Christian Science: William F. Simpson, an assistant professor of mathematics and computer science at Emporia State University conducted an exploratory study into the effectiveness of Christian Science healing. He compared alumni records from a Christian Science school (Principia College in Elsah, IL) with those from the secular University of Kansas in Lawrence, KS. One would expect that if Christian Science healing is as effective as conventional medicine, then the graduates of Principia College would live longer than those from Kansas. This is because the Church forbids the use of alcohol and tobacco. But the results were in the opposite direction. The death rates among Principia graduates from 1934 to 1948 were significantly higher than those of the University of Kansas graduates. (26.2 vs. 20.9% for men; 11.3 vs. 9.9% for women).
A more realistic study was made later, comparing the mortality of Christian Scientists and Seventh-day Adventists. Both denominations abstain from alcohol and tobacco. Even greater differences were found in the second test, again with Christian Scientists having higher mortality rates. 3,4 This type of study is fairly crude; its results should not be treated as precise or conclusive. Graduates at different universities may have, on average, been raised under different conditions, or might enter professions of differing danger levels, they might have entered military service at different rates, etc. However, the studies appear to indicate that Christian Science healing is significantly less effective than standard medicine. That is, choosing Christian Science prayer in place of conventional medicine causes additional, preventable deaths.
U.S. death toll among infants and children: In 1998-APR, Dr. Seth Asser, a critical-care pediatrician at Methodist Children’s Hospital in San Antonio, and Rita Swan, head of the advocacy group Children’s Healthcare is a Legal Duty (CHILD) authored a paper in the professional journal Pediatrics. Asser studied 172 reported deaths of infants and children between 1975 and 1995. Deaths were found in 34 states among members of 23 religious groups. They belonged to families of Christian Scientist, Faith Tabernacle, Faith Assembly and several other religious groups that practice faith healing. He compared the cause of death with the expected survival rates if the children had received routine medical care. They found:
140 children would have had a 90% chance of surviving if they had been treated medically.
18 children would have had a 50 to 90% chance of surviving
11 children would have received some benefits from medical care
3 would not have been helped from medical care
The 172 deaths are presumably some unknown fraction of the total deaths among children whose parents used faith healing in place of medical treatment.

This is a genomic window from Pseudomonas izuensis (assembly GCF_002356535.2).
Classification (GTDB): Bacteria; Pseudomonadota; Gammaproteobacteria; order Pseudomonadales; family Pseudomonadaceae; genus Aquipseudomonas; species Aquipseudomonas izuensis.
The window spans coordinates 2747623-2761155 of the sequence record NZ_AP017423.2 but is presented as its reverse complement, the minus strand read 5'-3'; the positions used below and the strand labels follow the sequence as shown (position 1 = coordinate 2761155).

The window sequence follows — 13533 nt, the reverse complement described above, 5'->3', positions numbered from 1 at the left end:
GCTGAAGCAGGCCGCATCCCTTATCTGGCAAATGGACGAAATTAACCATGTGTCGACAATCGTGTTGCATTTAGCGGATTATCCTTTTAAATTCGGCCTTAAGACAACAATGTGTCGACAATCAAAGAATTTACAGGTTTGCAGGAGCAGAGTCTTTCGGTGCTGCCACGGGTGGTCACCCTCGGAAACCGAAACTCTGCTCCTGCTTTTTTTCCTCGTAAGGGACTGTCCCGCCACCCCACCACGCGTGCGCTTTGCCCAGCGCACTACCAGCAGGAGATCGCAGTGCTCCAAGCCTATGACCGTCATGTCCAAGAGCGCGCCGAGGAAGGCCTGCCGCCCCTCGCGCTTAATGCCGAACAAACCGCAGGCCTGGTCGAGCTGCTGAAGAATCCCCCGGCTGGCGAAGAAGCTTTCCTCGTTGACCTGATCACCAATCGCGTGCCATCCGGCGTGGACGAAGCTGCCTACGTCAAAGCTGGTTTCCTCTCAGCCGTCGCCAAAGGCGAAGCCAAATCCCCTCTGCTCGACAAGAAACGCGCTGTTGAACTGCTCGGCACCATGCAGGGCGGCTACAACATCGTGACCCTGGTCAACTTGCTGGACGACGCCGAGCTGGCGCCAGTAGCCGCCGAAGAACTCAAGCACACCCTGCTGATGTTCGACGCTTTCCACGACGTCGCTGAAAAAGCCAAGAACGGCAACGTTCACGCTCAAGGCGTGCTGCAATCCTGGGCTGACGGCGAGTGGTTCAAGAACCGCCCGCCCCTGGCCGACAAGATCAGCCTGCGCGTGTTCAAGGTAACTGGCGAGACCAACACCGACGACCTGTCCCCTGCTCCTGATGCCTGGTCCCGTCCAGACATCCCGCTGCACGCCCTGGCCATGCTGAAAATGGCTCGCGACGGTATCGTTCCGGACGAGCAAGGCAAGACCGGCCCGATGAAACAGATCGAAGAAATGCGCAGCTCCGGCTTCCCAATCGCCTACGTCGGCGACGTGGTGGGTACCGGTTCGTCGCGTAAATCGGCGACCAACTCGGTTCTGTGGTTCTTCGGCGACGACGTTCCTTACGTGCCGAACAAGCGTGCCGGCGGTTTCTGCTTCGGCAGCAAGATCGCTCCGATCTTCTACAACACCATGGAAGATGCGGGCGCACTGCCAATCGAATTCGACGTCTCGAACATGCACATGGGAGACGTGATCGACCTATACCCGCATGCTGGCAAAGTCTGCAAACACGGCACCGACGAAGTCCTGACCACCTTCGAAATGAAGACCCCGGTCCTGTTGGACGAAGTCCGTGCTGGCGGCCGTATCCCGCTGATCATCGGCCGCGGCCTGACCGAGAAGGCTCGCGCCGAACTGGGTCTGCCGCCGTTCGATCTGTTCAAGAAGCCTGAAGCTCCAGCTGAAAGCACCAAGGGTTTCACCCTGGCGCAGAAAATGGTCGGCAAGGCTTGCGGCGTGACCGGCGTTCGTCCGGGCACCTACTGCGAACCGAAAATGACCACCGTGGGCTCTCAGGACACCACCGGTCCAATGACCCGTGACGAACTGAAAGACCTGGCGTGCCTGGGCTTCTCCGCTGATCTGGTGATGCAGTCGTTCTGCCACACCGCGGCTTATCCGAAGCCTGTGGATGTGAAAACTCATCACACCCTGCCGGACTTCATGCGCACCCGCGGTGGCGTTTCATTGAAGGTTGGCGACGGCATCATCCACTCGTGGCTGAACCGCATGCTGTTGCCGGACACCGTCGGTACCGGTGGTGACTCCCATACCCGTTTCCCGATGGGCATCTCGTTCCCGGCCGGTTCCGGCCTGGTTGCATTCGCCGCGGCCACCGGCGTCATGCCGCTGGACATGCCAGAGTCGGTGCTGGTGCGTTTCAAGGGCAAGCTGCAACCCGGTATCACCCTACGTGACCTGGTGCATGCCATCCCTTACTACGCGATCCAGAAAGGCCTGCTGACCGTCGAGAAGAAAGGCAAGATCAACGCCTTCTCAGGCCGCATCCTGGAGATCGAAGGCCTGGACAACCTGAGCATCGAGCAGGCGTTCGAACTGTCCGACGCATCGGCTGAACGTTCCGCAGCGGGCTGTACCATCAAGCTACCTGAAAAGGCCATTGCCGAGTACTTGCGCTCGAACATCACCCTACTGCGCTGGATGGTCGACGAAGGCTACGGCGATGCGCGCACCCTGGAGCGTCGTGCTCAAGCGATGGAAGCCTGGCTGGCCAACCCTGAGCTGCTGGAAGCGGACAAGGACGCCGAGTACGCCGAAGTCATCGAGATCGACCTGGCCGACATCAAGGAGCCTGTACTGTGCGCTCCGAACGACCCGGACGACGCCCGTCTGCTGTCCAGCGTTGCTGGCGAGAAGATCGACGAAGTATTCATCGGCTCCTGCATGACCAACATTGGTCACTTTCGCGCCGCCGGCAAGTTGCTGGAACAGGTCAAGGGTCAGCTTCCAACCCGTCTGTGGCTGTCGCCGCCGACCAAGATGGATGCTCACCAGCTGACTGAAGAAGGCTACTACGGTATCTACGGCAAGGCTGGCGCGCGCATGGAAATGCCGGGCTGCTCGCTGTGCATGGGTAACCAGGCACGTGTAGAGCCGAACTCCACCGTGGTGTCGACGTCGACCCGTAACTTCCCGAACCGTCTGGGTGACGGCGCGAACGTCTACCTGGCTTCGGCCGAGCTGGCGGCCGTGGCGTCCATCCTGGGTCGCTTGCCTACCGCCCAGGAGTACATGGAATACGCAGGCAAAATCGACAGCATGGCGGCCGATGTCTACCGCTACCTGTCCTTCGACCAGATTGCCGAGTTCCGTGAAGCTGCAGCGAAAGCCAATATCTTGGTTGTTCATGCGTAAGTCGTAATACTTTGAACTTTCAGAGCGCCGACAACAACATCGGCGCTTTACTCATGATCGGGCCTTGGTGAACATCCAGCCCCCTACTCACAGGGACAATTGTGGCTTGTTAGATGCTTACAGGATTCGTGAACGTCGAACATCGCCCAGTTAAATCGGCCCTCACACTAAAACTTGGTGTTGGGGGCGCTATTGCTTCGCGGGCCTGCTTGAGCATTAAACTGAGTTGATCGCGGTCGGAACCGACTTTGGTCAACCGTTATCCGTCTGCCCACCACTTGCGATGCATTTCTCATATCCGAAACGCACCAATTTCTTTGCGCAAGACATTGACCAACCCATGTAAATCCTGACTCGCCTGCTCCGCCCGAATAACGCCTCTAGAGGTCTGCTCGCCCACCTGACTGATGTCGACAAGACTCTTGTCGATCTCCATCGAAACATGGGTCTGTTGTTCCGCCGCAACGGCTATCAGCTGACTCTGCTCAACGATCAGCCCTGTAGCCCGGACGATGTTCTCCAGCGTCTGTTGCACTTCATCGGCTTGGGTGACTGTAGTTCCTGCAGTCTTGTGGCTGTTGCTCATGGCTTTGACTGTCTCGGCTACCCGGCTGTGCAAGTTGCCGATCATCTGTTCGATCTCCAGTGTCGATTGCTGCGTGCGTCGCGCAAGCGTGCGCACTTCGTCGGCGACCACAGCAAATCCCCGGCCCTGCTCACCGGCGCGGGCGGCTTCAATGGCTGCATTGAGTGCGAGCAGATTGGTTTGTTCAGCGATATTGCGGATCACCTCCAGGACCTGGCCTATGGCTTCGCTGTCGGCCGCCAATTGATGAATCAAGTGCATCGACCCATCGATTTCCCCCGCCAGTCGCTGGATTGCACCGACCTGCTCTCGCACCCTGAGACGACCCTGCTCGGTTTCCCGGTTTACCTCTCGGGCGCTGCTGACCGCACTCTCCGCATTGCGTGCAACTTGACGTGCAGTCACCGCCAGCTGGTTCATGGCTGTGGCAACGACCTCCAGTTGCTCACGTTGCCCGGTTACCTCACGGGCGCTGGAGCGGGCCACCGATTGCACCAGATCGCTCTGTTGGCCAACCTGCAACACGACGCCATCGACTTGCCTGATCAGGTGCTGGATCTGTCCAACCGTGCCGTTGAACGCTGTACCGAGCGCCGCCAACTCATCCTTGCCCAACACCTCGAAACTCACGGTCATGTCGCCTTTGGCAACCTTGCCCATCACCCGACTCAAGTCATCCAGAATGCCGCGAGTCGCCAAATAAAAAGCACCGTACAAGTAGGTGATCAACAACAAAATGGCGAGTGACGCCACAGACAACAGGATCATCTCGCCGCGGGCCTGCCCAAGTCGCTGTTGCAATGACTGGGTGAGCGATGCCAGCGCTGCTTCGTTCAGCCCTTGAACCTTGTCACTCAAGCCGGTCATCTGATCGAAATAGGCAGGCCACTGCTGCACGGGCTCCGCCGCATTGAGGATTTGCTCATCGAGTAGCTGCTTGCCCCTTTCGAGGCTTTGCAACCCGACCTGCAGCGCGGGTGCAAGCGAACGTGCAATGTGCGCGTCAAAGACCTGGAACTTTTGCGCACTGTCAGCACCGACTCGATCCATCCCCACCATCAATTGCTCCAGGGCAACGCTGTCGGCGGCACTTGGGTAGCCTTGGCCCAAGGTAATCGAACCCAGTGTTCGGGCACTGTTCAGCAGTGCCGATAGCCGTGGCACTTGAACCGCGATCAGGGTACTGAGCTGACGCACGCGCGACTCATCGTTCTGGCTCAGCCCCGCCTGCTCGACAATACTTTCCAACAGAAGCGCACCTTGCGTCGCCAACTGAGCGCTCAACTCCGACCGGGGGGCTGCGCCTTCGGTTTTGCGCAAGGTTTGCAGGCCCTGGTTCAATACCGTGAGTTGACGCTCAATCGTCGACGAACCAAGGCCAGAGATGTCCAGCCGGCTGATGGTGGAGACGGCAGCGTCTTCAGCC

Also unknown are the numbers of children who died after having received medical treatment who would have been saved by faith healing. As structured, the study only analyzes one side of the story.
Many of the conditions and diseases that killed the 172 children were “ordinary ailments seen and treated routinely” e.g. appendicitis, labor complications, dehydration, antibiotic-sensitive bacterial infections and vaccine-preventable disorders. They cited cases in which:
A 2 year old child choked on a piece of banana and died an hour later, while her parents frantically gathered other church members into a circle to pray.
Children with an infection who would have been saved with a single injection of penicillin.
Babies who would have lived if they received oxygen.
Five mothers died from relatively common and treatable complications during labor.
Several children died after long periods of terribly painful suffering. 5,6
The article concludes:
“The children of members of faith-healing sects deserve the same protections under the law as other children have. We believe that the repeal of exemption laws is a necessary step toward assuring such protection…before hundreds more children suffer needlessly and die prematurely.”
Robert Gilbert of the Christian Science Committee on Publication said the study was biased and misleading:
“The assumption here is that you can judge a religion only by its failures, when the fact is we have quite a good record in the 130-plus years of Christian Science healing. And it’s a tragedy whenever a child dies.”
Unfortunately, the denomination does not release its data to the public; the effectiveness of its healing methods remains unknown.